One cultural advantage to living in a country with a lot of trees and a talent for technology is that you get gorgeous designer shopping bags - tiny works of modern art that you can carry your sneakers or lunch in. Designer bags, in their present highly colorful form, have been around since the '60s, a time of originality and change when people realized that there were a lot of surfaces - matchbooks, menus, record jackets - that made a handy little canvas with a built-in captive audience.

Since then, shopping bags have become a way for a store to announce that it is setting off fireworks, or has just opened, or is otherwise a glamorous presence in the business community. This is known as ``theatrics'' in the trade, according to Stephen Wagner, who, with Michael L. Closen, has just written ``The Shopping Bag: Portable Art'' (Crown Publishers, $24.95).

Shopping bags are one of those things people like but don't think about much. The Smithsonian, often referred to as ``the nation's attic,'' recently concluded a immensively popular five-year touring exhibit of hundreds of bags. ``People can relate to it,'' says Elaine Evans Dee, curator of Prints and Drawings of New York's Cooper-Hewitt Museum, a branch of the Smithsonian. ``It brought something to their attention which they took for granted. They'd look at a bag and say, `Oh yes, that really is good.'''

There are problems with the shopping bag as an artifact: primarily its fragility. After its tour, the Smithsonian's collection was ``pretty much soiled and tattered, so they have accepted our shopping bags to replace their old collection,'' says Mr. Wagner.

His collection, which is stored at the Cooper-Hewitt, consists of over 1,000 bags, even though he has only been collecting for five years. ``I kind of by accident discovered that I was keeping shopping bags because the graphics on the back were just too interesting and unusual to throw away,'' he says.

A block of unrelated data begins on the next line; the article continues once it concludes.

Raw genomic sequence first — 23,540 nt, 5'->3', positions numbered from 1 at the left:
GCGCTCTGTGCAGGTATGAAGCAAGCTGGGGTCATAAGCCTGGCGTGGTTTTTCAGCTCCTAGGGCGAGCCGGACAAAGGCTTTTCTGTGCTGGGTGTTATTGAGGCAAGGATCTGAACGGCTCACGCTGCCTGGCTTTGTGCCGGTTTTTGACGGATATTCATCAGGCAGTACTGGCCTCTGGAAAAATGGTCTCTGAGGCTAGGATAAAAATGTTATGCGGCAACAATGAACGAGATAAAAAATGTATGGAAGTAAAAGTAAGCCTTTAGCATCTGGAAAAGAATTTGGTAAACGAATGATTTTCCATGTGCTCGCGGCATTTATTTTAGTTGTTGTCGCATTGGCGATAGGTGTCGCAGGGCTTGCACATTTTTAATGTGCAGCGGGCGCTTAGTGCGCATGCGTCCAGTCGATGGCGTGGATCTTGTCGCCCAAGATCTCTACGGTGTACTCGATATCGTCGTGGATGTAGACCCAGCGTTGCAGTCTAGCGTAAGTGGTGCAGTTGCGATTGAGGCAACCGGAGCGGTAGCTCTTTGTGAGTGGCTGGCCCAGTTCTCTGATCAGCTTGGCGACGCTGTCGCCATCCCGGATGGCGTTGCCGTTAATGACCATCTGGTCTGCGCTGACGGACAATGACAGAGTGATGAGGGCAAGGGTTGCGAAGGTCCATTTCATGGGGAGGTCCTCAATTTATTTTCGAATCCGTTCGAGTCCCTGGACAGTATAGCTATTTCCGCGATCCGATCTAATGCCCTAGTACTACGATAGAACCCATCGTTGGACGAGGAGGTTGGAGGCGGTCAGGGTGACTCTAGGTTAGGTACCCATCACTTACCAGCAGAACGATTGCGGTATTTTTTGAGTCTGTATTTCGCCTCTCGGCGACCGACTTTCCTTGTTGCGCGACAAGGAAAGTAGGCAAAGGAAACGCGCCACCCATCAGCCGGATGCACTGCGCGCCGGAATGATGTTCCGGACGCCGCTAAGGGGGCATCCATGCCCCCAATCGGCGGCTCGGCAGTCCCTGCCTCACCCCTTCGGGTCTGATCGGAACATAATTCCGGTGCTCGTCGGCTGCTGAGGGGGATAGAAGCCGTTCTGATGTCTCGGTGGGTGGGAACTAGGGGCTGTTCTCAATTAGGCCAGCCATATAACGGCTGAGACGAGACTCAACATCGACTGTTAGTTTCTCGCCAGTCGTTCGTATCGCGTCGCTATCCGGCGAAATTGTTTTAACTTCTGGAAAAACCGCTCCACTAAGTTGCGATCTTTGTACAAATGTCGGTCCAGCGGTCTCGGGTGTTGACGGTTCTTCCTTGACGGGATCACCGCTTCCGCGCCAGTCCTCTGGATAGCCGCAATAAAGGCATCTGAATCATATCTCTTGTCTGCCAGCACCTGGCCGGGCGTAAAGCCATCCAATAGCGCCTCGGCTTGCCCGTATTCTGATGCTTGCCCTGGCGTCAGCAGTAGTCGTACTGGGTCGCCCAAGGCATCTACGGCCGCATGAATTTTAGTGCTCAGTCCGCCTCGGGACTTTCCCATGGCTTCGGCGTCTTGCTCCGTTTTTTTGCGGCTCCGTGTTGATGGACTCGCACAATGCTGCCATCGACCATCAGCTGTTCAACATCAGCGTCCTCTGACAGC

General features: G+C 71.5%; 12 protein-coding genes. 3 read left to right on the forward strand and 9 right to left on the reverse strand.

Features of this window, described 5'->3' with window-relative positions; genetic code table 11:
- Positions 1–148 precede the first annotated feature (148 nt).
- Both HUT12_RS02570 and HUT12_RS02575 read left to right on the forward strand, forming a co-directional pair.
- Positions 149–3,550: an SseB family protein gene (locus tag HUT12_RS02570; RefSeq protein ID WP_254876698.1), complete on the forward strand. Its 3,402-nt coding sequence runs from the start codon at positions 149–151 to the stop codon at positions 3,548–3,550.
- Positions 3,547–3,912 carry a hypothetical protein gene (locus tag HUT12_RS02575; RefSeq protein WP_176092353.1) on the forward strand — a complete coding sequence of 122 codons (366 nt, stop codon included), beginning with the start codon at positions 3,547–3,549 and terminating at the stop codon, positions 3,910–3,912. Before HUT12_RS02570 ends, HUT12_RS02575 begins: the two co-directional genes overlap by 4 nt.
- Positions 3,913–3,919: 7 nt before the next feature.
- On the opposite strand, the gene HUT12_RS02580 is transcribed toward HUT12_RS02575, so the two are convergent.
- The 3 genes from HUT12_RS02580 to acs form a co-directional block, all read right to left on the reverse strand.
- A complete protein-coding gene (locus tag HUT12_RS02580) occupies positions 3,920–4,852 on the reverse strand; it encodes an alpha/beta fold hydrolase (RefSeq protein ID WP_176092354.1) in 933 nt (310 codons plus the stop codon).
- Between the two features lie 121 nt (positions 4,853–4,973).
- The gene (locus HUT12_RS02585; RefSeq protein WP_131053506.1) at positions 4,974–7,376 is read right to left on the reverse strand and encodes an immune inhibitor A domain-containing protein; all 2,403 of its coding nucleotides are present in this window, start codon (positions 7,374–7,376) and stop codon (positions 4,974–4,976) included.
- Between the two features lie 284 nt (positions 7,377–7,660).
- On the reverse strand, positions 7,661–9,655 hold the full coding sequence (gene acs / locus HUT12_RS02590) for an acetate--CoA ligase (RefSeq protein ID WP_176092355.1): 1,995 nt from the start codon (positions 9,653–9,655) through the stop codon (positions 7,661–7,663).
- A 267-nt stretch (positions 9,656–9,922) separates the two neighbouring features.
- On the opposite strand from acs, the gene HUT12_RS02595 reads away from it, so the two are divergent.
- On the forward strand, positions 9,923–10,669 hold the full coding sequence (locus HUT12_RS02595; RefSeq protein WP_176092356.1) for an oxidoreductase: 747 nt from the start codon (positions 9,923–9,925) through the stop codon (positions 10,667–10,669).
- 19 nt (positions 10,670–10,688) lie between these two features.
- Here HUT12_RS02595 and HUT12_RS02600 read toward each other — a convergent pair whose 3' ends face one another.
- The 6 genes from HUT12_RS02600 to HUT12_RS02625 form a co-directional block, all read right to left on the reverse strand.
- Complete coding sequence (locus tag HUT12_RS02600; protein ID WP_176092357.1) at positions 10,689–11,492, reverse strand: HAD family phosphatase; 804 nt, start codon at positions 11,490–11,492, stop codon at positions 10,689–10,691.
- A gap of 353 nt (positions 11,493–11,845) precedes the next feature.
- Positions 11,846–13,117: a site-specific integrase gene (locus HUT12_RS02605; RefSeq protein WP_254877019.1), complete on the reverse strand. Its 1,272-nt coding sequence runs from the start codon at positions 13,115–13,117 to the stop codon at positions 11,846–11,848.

It may seem like an odd hobby, but Wagner, who has a degree in fine arts, says he knows a lot of shopping bag collectors - mostly artists like himself. It is the kind of hobby that offers the lure of the hunt. ``I put the word out to friends - especially when anybody was traveling out of town, to keep an eye open for shopping bags,'' Wagner says. ``Sometimes I have to restrain myself from asking people, `Where did you get that bag?'''

Mrs. Dee points out that another collector's item, 19th-century bandboxes (used for hats or collars), could be considered a predecessor of today's shopping bag. She does not think of the bags as art: ``We don't really make those distinctions. We think of what's good design and we're interested in how design affects our lives,'' she says. Along with posters - ``both are meant to be looked at and discarded'' - shopping bags display the most ``current'' styles of design, she says. The whole phenomenon is a symbol of affluence, she says. ``We can even afford to ornament our throwaways.''

The whole process of making a shopping bag is a lot more involved than people realize, says Wagner. For instance, there is a printing process, called flexography, which is specifically used for shopping bags. In 1981, a technological breakthrough in flexography made the use of photographs on shopping bags possible.

Paging though Wagner's book makes you wish you had been more on the ball collecting bags yourself. Bloomingdale's has a reputation for the best bags: its 1982 Matisse cutout bag, in steel blue, pink, and jade (this deserves a place on the wall); also its big brown bag that says, simply, Big Brown Bag. Abercrombie's has had a whole series of sophisticated bags with animal skin designs - zebra, tiger, and leopard, while a clever Hudson's men store shopping bag is shaped like a businessman's satchel.

Christmas in particular inspires a lot of shopping bag designers: Ert'e's Christmas bag for I. Magnin features a stylized woman whose hair is in the form of a Christmas tree; another I. Magnin bag features New Yorker cartoonist Koren's funny, shaggy ``monsters'' as Santa and his reindeer going carolling.

``One thing that's really exciting that's happening is a sense of humor,'' says Wagner. ``A lot of stores are using animators and cartoonists - that's really great to see. There are some bags that make you laugh....''

Shopping bags give a commercial enterprise the opportunity to associate itself with wit and Great Art. And it gives the purchaser a chance to inform whomever is passing that he is a person of taste and distinction who insists on the finest and thus only patronizes stores that charge top dollar. ``It's kind of like a designer label,'' Wagner says.

It makes art available, in a way, to everyone. It can be a sad and incongruous sight to see a bag lady walking up the street with all her possessions in a shopping bag from an expensive store, discarded by the original purchaser. But, says Wagner, ``Looking at it from an artist's point of view, I think it's wonderful. Why should she have a bag that's brown and ugly? Why can't she have a beautiful bag too?''

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